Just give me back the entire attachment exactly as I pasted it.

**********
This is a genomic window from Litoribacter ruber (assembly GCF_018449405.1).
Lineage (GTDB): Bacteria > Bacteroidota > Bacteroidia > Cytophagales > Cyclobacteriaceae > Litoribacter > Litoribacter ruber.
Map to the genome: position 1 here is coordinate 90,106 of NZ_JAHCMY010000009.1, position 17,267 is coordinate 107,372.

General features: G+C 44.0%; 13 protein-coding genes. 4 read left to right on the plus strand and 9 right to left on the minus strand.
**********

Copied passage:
This is a genomic window from Litoribacter ruber (assembly GCF_018449405.1).
Lineage (GTDB): Bacteria > Bacteroidota > Bacteroidia > Cytophagales > Cyclobacteriaceae > Litoribacter > Litoribacter ruber.
Map to the genome: position 1 here is coordinate 90,106 of NZ_JAHCMY010000009.1, position 17,267 is coordinate 107,372.

General features: G+C 44.0%; 13 protein-coding genes. 4 read left to right on the plus strand and 9 right to left on the minus strand.